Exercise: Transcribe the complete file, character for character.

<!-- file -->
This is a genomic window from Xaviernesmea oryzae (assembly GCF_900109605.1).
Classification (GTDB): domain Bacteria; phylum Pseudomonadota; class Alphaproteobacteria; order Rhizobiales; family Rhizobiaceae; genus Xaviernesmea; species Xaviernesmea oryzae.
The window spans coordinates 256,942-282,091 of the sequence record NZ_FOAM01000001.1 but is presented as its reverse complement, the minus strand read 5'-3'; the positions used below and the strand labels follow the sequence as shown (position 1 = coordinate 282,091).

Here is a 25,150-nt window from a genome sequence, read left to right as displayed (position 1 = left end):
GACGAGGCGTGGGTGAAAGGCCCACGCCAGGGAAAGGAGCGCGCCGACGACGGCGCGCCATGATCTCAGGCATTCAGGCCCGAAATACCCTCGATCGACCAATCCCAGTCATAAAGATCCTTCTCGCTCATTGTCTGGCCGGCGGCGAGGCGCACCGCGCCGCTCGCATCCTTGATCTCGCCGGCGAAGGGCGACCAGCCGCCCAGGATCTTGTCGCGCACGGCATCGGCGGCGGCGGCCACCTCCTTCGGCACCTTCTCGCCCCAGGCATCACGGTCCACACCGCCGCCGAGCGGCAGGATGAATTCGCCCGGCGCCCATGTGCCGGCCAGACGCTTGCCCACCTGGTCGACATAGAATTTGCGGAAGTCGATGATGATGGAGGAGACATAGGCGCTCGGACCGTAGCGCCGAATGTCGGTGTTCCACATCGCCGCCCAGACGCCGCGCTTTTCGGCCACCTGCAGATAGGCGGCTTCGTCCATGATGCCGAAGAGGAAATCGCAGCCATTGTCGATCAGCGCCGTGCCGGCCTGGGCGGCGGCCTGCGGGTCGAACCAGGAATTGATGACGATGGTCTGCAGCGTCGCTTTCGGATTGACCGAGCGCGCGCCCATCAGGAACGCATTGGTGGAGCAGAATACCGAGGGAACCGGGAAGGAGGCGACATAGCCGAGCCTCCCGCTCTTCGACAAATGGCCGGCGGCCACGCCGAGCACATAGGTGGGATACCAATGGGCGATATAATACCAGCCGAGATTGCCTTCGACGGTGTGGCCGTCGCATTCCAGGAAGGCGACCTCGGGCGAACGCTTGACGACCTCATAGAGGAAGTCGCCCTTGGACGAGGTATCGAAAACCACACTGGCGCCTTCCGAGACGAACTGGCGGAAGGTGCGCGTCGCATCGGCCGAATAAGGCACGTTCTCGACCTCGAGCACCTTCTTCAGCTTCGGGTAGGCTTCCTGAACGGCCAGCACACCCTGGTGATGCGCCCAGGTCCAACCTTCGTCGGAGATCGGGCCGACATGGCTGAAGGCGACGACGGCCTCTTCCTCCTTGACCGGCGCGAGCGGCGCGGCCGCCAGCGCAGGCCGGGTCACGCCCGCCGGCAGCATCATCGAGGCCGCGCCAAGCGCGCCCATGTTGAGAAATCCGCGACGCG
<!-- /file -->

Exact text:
This is a genomic window from Xaviernesmea oryzae (assembly GCF_900109605.1).
Classification (GTDB): domain Bacteria; phylum Pseudomonadota; class Alphaproteobacteria; order Rhizobiales; family Rhizobiaceae; genus Xaviernesmea; species Xaviernesmea oryzae.
The window spans coordinates 256,942-282,091 of the sequence record NZ_FOAM01000001.1 but is presented as its reverse complement, the minus strand read 5'-3'; the positions used below and the strand labels follow the sequence as shown (position 1 = coordinate 282,091).

Here is a 25,150-nt window from a genome sequence, read left to right as displayed (position 1 = left end):
GACGAGGCGTGGGTGAAAGGCCCACGCCAGGGAAAGGAGCGCGCCGACGACGGCGCGCCATGATCTCAGGCATTCAGGCCCGAAATACCCTCGATCGACCAATCCCAGTCATAAAGATCCTTCTCGCTCATTGTCTGGCCGGCGGCGAGGCGCACCGCGCCGCTCGCATCCTTGATCTCGCCGGCGAAGGGCGACCAGCCGCCCAGGATCTTGTCGCGCACGGCATCGGCGGCGGCGGCCACCTCCTTCGGCACCTTCTCGCCCCAGGCATCACGGTCCACACCGCCGCCGAGCGGCAGGATGAATTCGCCCGGCGCCCATGTGCCGGCCAGACGCTTGCCCACCTGGTCGACATAGAATTTGCGGAAGTCGATGATGATGGAGGAGACATAGGCGCTCGGACCGTAGCGCCGAATGTCGGTGTTCCACATCGCCGCCCAGACGCCGCGCTTTTCGGCCACCTGCAGATAGGCGGCTTCGTCCATGATGCCGAAGAGGAAATCGCAGCCATTGTCGATCAGCGCCGTGCCGGCCTGGGCGGCGGCCTGCGGGTCGAACCAGGAATTGATGACGATGGTCTGCAGCGTCGCTTTCGGATTGACCGAGCGCGCGCCCATCAGGAACGCATTGGTGGAGCAGAATACCGAGGGAACCGGGAAGGAGGCGACATAGCCGAGCCTCCCGCTCTTCGACAAATGGCCGGCGGCCACGCCGAGCACATAGGTGGGATACCAATGGGCGATATAATACCAGCCGAGATTGCCTTCGACGGTGTGGCCGTCGCATTCCAGGAAGGCGACCTCGGGCGAACGCTTGACGACCTCATAGAGGAAGTCGCCCTTGGACGAGGTATCGAAAACCACACTGGCGCCTTCCGAGACGAACTGGCGGAAGGTGCGCGTCGCATCGGCCGAATAAGGCACGTTCTCGACCTCGAGCACCTTCTTCAGCTTCGGGTAGGCTTCCTGAACGGCCAGCACACCCTGGTGATGCGCCCAGGTCCAACCTTCGTCGGAGATCGGGCCGACATGGCTGAAGGCGACGACGGCCTCTTCCTCCTTGACCGGCGCGAGCGGCGCGGCCGCCAGCGCAGGCCGGGTCACGCCCGCCGGCAGCATCATCGAGGCCGCGCCAAGCGCGCCCATGTTGAGAAATCCGCGACGCG